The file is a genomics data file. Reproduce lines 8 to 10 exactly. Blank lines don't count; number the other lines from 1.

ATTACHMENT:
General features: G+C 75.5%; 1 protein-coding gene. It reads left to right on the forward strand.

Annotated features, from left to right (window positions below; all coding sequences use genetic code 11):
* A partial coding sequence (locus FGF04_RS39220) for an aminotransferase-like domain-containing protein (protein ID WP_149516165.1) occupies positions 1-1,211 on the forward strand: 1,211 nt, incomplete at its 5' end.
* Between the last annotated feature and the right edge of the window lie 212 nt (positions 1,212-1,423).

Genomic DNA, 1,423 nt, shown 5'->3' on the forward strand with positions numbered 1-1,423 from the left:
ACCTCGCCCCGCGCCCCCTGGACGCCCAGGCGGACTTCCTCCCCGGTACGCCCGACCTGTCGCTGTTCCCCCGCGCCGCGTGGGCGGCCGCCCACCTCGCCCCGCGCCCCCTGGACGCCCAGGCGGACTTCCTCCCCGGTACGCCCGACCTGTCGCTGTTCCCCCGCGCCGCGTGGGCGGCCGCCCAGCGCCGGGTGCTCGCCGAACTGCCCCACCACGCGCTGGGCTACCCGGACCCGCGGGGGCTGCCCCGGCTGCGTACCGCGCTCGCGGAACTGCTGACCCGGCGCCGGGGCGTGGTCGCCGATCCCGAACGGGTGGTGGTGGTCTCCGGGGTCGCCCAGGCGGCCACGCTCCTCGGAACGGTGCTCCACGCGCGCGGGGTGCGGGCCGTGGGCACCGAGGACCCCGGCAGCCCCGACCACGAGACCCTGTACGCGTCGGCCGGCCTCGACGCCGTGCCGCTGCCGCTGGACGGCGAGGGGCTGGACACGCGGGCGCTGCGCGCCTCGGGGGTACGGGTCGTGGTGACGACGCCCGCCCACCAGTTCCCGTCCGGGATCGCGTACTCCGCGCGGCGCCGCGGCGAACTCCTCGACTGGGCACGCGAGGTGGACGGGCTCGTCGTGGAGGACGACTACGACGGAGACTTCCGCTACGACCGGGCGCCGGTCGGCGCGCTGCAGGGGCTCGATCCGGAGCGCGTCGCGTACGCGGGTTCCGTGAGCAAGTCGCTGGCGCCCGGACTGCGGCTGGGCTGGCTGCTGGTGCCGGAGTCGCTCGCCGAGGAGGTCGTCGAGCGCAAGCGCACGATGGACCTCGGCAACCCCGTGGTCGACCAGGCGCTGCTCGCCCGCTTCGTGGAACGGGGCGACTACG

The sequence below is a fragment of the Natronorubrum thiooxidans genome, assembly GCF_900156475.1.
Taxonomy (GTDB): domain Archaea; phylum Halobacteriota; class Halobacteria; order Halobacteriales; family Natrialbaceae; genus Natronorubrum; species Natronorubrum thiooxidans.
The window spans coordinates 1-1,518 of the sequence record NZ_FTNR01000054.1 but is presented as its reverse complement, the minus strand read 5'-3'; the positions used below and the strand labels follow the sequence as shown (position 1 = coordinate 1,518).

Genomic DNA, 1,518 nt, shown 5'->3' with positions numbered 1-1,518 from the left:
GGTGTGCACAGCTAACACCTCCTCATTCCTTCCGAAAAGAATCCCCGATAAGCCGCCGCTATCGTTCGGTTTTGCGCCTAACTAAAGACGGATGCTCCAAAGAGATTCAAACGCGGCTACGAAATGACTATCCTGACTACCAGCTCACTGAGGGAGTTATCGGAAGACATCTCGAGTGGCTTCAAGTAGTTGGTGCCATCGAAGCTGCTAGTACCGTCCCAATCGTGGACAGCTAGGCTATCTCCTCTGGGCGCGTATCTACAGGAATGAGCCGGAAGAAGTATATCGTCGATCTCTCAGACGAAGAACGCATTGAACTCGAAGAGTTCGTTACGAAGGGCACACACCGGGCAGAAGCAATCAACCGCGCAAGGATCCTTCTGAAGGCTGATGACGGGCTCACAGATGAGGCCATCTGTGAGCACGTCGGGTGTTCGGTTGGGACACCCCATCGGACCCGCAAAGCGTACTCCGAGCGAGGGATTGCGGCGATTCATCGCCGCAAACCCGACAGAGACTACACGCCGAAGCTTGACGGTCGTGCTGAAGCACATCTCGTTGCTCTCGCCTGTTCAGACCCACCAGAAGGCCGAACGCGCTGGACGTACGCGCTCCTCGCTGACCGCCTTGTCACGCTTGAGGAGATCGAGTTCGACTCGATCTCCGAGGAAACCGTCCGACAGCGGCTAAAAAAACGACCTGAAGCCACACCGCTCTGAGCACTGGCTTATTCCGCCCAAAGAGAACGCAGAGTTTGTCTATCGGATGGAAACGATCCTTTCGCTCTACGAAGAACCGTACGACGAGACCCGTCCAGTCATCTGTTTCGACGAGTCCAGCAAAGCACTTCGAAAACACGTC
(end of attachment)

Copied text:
Taxonomy (GTDB): domain Archaea; phylum Halobacteriota; class Halobacteria; order Halobacteriales; family Natrialbaceae; genus Natronorubrum; species Natronorubrum thiooxidans.
The window spans coordinates 1-1,518 of the sequence record NZ_FTNR01000054.1 but is presented as its reverse complement, the minus strand read 5'-3'; the positions used below and the strand labels follow the sequence as shown (position 1 = coordinate 1,518).

Genomic DNA, 1,518 nt, shown 5'->3' with positions numbered 1-1,518 from the left: